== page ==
**NetNews**

Two North Country college professors adopted a student-oriented, conversational writing style and integrated real world applications when they wrote their newly published book on Linear Algebra.

McGraw Hill recently published *Introduction to Linear Algebra with Applications* by Daniel J. Gagliardi, assistant professor of mathematics at SUNY Canton, and James DeFranza, professor of mathematics, computer science and statistics at St. Lawrence University. Their motivation was to create an engaging text that students could read on their own to learn the fundamental ideas of linear algebra.

"Jim and I took a student-centered approach when we were writing this book," Gagliardi said. "Our aim was to strike a balance between a rigorous development of linear algebra and building intuition."

The two number-crunchers put their heads together to create their book that would be a perfect fit to the learning curve of college students who take the course, according to DeFranza. "We imagined ourselves in class with our students where we use accessible examples to motivate abstract concepts," he said. "Teaching at St. Lawrence University has given me the opportunity to work closely with mathematics students. This experience has helped in shaping this book and other texts I have written."

"Linear algebra is one of the first courses in the mathematics curriculum where students are exposed to abstraction at a much higher level," Gagliardi said. "They are required to write proofs of theorems and solve problems in higher dimensional spaces. Our book provides a gentle introduction where students can develop the necessary skills needed to achieve a greater understanding of the subject matter and its numerous applications."

Over the last few decades the applications of linear algebra have mushroomed, according to the authors. Recent advances have allowed for the development of high powered search engines to scan and rank web pages at lightning speed. Linear algebra is also used extensively to manipulate graphical information in fields as diverse as aeronautical engineering, medical imaging, and even video game development. In their textbook, professors Defranza and Gagliardi show how linear algebra can be used to solve problems in chemistry, engineering, economics, telecommunications, urban planning and nutrition.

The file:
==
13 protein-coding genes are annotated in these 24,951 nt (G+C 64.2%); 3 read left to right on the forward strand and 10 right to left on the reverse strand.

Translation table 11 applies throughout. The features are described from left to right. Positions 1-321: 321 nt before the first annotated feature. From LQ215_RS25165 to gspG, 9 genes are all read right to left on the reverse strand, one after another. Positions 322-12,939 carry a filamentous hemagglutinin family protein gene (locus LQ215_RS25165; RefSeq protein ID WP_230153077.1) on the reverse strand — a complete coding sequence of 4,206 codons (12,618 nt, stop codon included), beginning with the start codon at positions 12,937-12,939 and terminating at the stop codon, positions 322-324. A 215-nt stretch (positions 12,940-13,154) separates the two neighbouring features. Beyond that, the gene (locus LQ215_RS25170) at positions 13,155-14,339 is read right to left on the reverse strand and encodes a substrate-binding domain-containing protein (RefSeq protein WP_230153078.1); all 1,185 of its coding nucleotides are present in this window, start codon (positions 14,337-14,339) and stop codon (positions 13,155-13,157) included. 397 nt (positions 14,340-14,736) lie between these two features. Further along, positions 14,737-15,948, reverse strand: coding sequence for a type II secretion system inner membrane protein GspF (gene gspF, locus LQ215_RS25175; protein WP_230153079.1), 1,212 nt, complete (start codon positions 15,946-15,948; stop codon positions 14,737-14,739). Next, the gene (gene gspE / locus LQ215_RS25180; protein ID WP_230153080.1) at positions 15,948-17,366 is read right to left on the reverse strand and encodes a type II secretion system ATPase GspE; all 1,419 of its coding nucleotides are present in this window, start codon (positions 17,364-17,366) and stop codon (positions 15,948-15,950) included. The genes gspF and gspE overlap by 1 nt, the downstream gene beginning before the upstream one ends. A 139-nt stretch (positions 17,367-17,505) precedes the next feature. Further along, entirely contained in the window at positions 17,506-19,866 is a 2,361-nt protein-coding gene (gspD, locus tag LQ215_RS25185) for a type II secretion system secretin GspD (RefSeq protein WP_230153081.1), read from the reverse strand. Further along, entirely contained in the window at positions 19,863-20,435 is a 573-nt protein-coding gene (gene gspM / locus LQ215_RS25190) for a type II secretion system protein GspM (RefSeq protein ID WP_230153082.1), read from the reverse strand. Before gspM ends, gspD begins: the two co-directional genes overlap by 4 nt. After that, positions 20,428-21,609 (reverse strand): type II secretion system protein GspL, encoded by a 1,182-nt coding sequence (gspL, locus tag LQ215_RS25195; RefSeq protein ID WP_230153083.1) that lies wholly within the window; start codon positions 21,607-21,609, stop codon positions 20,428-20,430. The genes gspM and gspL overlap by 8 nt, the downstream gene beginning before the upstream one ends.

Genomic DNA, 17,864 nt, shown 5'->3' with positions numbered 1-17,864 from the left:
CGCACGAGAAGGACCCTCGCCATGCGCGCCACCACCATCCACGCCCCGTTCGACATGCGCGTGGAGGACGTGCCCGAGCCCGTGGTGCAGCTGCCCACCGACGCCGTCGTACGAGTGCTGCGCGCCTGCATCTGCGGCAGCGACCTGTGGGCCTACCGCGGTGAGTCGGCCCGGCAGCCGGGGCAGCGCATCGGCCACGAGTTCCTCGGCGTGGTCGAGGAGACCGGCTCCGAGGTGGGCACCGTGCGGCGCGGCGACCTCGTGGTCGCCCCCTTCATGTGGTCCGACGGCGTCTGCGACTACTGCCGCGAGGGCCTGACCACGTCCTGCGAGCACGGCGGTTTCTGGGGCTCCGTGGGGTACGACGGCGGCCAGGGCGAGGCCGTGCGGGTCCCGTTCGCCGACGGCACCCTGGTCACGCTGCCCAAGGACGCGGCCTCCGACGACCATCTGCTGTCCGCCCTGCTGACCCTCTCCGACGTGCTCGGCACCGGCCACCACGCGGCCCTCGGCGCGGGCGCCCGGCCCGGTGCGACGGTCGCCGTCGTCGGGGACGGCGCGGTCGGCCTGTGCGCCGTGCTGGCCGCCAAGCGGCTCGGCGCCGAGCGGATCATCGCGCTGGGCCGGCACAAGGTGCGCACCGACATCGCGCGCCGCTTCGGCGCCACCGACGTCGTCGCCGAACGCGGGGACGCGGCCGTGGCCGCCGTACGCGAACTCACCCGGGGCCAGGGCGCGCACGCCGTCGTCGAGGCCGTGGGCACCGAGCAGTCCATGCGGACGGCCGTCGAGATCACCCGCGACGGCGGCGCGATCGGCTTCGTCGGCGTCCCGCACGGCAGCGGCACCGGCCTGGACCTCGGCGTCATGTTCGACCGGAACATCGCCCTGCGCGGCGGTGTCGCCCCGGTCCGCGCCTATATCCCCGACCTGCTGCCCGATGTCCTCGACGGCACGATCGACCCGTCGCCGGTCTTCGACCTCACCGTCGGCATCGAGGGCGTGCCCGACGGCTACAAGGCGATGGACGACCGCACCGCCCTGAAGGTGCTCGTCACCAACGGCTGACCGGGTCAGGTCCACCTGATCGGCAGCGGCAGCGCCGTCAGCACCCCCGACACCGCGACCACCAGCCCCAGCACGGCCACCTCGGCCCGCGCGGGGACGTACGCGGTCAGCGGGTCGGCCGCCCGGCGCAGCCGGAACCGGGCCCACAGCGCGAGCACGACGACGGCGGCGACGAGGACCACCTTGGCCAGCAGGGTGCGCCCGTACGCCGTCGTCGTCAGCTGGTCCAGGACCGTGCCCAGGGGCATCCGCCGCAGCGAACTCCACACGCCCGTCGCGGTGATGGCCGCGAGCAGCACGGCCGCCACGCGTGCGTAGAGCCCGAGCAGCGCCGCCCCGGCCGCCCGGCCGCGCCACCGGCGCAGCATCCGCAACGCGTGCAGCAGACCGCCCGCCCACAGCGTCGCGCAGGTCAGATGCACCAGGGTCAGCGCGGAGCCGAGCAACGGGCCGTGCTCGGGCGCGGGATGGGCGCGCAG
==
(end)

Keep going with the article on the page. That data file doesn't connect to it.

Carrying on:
Gagliardi joined the faculty of SUNY Canton in 2006. He began his technical career at IBM as a software engineer and received his Ph.D. from North Carolina State University in pure mathematics. His principle area of research is lie algebra and symmetric spaces. He also does work in graph theory and has collaboratively authored multiple scholarly articles in these fields.

DeFranza conducts research in functional analysis, sequence spaces, and classical summability theory. This is the fourth textbook he has authored. He is a 25-year St. Lawrence University faculty member and earned his bachelor's degree, master's degree, and Ph.D. from Kent State University. He is a frequent mentor and advisor to St. Lawrence students conducting independent research.

More: Faculty Scholarship at St. Lawrence

Posted: December 15, 2008